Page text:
Artemesia at The National Gallery, London, is a sensational show. What an artist, what a woman and how committed Artemesia Gentileschi was in pursuing her art and forging an international reputation. Women artists from the 17th Century are rare enough but she is also remarkable for the fortitude with which she confronted appalling abuse as a young woman and followed her own passions to lead a life of freedom to express her artistic ambitions. Her narrative paintings reflect her scorn of abusive men which finds form in images of grisly violence and vengeance.

‘Summer’ Exhibition at the Royal Academy 2020. It’s September and time for… yes, The Summer Exhibition at the Royal Academy. Postponed because of the pandemic, this 252nd annual extravaganza of art can finally be viewed. It’s a credit to the dedicated team at the gallery that they have managed to hang the show and present it to the public before the year is done. And what a treat it is to finally view the selected artworks in the the Piccadilly galleries. It’s the usual pick and mix of artworks, some by the great and good from the art world, and others by gifted artists who submitted their work at the start of the year and were lucky enough to be selected for a spot on the wall. Here’s my own pick and mix of the art on show.

The Tantra exhibition at the British Museum is certainly enlightening! With no idea what to expect I was intrigued by the collection of sculptures, artworks and documents which express this ancient philosophy and religion which has influenced Hinduism and Buddhism and even the counterculture of the 1960s. Apart from the interest in and celebration of sex it’s also a surprisingly violent and bloodthirsty religion. And who knew that Tantric art was the source of the iconic tongue which promoted the Rolling Stones!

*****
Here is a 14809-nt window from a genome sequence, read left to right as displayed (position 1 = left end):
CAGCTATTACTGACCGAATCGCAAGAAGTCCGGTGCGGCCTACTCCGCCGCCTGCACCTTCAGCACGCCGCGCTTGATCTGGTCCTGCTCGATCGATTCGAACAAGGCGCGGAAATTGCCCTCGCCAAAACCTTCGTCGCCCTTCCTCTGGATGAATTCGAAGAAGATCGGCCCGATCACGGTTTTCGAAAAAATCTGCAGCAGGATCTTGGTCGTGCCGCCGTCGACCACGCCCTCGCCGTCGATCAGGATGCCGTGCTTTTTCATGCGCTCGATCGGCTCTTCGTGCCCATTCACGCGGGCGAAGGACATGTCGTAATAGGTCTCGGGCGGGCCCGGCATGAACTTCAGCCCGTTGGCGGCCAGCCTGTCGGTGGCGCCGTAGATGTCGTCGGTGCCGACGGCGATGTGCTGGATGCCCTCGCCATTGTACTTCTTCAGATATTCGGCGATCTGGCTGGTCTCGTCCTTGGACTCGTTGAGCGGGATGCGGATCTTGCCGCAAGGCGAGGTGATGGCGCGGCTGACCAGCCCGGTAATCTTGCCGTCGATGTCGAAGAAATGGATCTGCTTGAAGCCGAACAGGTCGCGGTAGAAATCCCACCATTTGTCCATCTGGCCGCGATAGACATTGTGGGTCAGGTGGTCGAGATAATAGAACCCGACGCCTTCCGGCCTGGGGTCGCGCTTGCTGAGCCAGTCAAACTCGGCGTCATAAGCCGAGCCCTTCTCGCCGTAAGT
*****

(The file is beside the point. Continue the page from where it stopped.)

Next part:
Titian: Love, Desire, Death – a rare chance to see Titian’s epic mythological paintings reunited for the first time in over 400 years. The six narrative paintings – referencing stories from classical mythology – were painted by Titian between 1551 and 1562. The artist had been given free rein to depict any subject he liked by his generous and sympathetic patron, King Philip II of Spain. It’s a joy to see them all in the same space, seen by daylight at the National Gallery in London.